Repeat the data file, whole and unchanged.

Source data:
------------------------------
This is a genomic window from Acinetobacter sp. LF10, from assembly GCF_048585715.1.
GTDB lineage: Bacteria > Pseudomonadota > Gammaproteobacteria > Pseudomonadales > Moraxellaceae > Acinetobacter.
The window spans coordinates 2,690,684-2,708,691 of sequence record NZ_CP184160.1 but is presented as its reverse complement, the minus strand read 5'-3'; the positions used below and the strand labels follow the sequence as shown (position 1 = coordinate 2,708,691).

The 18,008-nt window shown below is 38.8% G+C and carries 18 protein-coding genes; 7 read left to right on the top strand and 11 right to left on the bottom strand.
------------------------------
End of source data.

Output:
This is a genomic window from Acinetobacter sp. LF10, from assembly GCF_048585715.1.
GTDB lineage: Bacteria > Pseudomonadota > Gammaproteobacteria > Pseudomonadales > Moraxellaceae > Acinetobacter.
The window spans coordinates 2,690,684-2,708,691 of sequence record NZ_CP184160.1 but is presented as its reverse complement, the minus strand read 5'-3'; the positions used below and the strand labels follow the sequence as shown (position 1 = coordinate 2,708,691).

The 18,008-nt window shown below is 38.8% G+C and carries 18 protein-coding genes; 7 read left to right on the top strand and 11 right to left on the bottom strand.